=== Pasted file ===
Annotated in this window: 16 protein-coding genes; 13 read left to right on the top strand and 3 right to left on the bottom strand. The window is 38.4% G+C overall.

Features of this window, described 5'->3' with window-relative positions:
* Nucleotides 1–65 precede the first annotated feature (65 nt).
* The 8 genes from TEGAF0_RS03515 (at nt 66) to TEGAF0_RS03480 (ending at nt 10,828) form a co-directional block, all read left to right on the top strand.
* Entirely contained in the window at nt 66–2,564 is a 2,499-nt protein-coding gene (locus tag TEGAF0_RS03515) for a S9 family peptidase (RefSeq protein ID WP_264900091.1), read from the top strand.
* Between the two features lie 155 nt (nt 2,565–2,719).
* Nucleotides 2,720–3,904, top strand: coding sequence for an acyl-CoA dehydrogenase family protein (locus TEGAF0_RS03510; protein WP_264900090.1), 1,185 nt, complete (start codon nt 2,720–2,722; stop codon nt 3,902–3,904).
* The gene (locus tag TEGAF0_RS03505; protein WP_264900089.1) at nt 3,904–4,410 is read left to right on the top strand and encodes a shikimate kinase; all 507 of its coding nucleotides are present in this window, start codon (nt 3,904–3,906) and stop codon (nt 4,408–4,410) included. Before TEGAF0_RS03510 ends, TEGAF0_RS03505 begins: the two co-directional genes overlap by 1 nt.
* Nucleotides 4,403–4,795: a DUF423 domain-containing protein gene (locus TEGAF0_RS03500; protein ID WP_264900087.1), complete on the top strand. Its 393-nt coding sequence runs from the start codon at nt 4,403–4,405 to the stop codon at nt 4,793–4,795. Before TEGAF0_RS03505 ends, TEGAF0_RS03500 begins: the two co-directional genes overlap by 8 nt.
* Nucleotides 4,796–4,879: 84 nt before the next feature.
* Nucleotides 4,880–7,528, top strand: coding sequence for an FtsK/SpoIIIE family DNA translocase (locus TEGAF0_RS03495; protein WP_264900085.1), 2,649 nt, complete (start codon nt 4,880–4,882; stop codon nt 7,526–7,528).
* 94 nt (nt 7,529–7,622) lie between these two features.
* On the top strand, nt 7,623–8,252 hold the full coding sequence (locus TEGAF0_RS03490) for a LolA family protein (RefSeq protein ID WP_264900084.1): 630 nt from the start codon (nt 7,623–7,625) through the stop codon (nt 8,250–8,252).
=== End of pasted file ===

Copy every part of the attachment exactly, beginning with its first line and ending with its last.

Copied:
Annotated in this window: 16 protein-coding genes; 13 read left to right on the top strand and 3 right to left on the bottom strand. The window is 38.4% G+C overall.

Features of this window, described 5'->3' with window-relative positions:
* Nucleotides 1–65 precede the first annotated feature (65 nt).
* The 8 genes from TEGAF0_RS03515 (at nt 66) to TEGAF0_RS03480 (ending at nt 10,828) form a co-directional block, all read left to right on the top strand.
* Entirely contained in the window at nt 66–2,564 is a 2,499-nt protein-coding gene (locus tag TEGAF0_RS03515) for a S9 family peptidase (RefSeq protein ID WP_264900091.1), read from the top strand.
* Between the two features lie 155 nt (nt 2,565–2,719).
* Nucleotides 2,720–3,904, top strand: coding sequence for an acyl-CoA dehydrogenase family protein (locus TEGAF0_RS03510; protein WP_264900090.1), 1,185 nt, complete (start codon nt 2,720–2,722; stop codon nt 3,902–3,904).
* The gene (locus tag TEGAF0_RS03505; protein WP_264900089.1) at nt 3,904–4,410 is read left to right on the top strand and encodes a shikimate kinase; all 507 of its coding nucleotides are present in this window, start codon (nt 3,904–3,906) and stop codon (nt 4,408–4,410) included. Before TEGAF0_RS03510 ends, TEGAF0_RS03505 begins: the two co-directional genes overlap by 1 nt.
* Nucleotides 4,403–4,795: a DUF423 domain-containing protein gene (locus TEGAF0_RS03500; protein ID WP_264900087.1), complete on the top strand. Its 393-nt coding sequence runs from the start codon at nt 4,403–4,405 to the stop codon at nt 4,793–4,795. Before TEGAF0_RS03505 ends, TEGAF0_RS03500 begins: the two co-directional genes overlap by 8 nt.
* Nucleotides 4,796–4,879: 84 nt before the next feature.
* Nucleotides 4,880–7,528, top strand: coding sequence for an FtsK/SpoIIIE family DNA translocase (locus TEGAF0_RS03495; protein WP_264900085.1), 2,649 nt, complete (start codon nt 4,880–4,882; stop codon nt 7,526–7,528).
* 94 nt (nt 7,529–7,622) lie between these two features.
* On the top strand, nt 7,623–8,252 hold the full coding sequence (locus TEGAF0_RS03490) for a LolA family protein (RefSeq protein ID WP_264900084.1): 630 nt from the start codon (nt 7,623–7,625) through the stop codon (nt 8,250–8,252).